Today we want to tell you about the Kennedy Center for The Performing Arts in Washington, D.C.–a GREAT U.S. theatre!
We have been thinking about the Kennedy Center since we saw President and Mrs. Obama attending a performance there recently.
We were very involved in opening the Kennedy Center because The Theatre Guild was designated as the subscription organization for the Kennedy Center theatre-goers to subscribe to each winter series of plays.
We began in 1971 and had a subscription audience of 15,000 members. We remained at the Center for 15 years, and during that time we also presented some of our own plays there.
The Eisenhower Theatre is great for plays and musicals, with a seating capacity of 1,161! It is a lovely theatre and one of the very best places to bring a play.
It’s a wonderful historic theatre that has come into existence in our lifetime. According to The Kennedy Center’s Archives:
Two months after President Kennedy’s assassination in November 1963, Congress designated the National Cultural Center (designed by Edward Durell Stone) as a “living memorial” to Kennedy, and authorized $23 million to help build what was now known as the John F. Kennedy Center for the Performing Arts. Fundraising continued at a swift pace–with much help coming from the Friends of the Kennedy Center volunteers, who fanned out across the nation to attract private support and nations around the world began donating funds, building materials, and artworks to assist in the project’s completion. In December 1964, President Lyndon Johnson turned the first shovelful of earth at the Center’s construction site, using the same gold-plated spade that had been used in the groundbreaking ceremonies for both the Lincoln Memorial in 1914 and the Jefferson Memorial in 1938.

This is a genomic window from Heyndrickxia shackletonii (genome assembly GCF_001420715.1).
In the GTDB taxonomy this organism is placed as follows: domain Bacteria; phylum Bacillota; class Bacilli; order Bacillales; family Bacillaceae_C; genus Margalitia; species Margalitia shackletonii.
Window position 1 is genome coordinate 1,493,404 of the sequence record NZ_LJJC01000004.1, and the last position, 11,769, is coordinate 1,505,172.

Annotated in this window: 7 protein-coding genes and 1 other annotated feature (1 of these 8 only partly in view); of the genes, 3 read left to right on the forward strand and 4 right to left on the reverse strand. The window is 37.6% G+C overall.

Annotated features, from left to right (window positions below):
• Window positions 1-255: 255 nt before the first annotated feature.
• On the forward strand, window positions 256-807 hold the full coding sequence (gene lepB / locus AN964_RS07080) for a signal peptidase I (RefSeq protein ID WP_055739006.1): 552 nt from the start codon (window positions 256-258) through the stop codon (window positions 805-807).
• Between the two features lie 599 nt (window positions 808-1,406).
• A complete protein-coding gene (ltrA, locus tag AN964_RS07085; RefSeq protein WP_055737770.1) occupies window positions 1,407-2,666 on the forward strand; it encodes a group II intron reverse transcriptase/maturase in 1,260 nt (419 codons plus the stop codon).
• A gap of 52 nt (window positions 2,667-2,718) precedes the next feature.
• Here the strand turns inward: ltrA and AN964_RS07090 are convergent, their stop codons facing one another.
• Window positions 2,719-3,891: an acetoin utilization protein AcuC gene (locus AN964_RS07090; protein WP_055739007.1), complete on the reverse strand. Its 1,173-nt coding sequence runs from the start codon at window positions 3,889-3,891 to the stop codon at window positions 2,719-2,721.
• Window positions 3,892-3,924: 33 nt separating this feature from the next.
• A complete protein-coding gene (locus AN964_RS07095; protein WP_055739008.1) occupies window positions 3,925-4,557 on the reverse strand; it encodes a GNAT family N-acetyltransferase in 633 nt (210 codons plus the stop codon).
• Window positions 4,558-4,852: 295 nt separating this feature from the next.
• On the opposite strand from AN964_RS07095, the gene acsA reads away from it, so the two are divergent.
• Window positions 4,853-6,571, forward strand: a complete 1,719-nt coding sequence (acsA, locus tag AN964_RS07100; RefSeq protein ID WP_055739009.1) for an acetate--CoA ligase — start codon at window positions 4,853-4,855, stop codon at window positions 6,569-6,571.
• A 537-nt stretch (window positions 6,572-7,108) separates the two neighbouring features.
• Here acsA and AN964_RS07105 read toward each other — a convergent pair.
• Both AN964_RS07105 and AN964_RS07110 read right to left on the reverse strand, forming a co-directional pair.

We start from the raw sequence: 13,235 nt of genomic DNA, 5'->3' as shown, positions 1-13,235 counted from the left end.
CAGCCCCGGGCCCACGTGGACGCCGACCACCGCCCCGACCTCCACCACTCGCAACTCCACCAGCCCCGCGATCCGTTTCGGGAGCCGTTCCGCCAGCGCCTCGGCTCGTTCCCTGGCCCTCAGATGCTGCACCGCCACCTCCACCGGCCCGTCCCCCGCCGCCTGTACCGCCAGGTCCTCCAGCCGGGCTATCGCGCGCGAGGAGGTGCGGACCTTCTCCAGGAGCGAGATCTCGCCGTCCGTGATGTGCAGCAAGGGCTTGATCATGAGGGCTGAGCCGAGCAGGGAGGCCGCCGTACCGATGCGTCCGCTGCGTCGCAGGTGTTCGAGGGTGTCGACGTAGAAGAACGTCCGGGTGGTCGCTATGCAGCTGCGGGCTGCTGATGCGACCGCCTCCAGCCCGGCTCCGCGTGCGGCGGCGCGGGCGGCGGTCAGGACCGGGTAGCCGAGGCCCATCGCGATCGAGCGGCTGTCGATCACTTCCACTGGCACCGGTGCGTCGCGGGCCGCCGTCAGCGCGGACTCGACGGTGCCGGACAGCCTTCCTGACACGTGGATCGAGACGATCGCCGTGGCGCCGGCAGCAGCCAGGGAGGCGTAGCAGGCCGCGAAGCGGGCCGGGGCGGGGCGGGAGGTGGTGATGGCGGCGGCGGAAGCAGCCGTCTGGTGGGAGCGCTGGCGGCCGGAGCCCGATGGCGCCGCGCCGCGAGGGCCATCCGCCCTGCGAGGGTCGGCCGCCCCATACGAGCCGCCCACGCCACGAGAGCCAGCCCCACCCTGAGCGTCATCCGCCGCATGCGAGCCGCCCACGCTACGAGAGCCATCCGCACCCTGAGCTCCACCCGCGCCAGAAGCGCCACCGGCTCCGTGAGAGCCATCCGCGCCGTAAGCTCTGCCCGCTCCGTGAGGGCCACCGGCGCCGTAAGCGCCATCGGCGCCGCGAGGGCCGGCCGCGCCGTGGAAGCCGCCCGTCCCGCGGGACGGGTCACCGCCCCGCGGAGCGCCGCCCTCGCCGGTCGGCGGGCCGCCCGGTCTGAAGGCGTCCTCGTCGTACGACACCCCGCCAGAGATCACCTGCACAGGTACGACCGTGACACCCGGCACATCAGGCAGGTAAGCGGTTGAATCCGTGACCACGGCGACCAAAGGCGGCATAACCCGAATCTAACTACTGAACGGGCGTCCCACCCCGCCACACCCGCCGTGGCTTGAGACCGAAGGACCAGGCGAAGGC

From its very beginnings, the Kennedy Center has represented a unique public/private partnership. As the nation’s living memorial to President Kennedy, the Center receives federal funding each year to pay for maintenance and operation of the building, a federal facility. However, the Center’s artistic programs and education initiatives are paid for almost entirely through ticket sales and gifts from individuals, corporations, and private foundations.
The Center made its public debut on September 8, 1971, with a gala opening performance featuring the world premiere of a Requiem mass honoring President Kennedy, a work commissioned from the legendary composer and conductor Leonard Bernstein. The occasion enabled Washington to begin earning a reputation as a cultural hub as well as a political one; as The New York Times wrote in a front-page article the next morning, “The capital of this nation finally strode into the cultural age tonight with the spectacular opening of the $70 million [Kennedy Center]…a gigantic marble temple to music, dance, and drama on the Potomac’s edge.”
The Center’s presence also enabled Washington to become an international stage, hosting the American debuts of the Bolshoi Opera and the Ballet Nacional de Cuba, as well as the first-ever U.S. performances by Italy’s legendary La Scala opera company.
To read and learn more about the Kennedy Center for The Performing Arts, visit their website.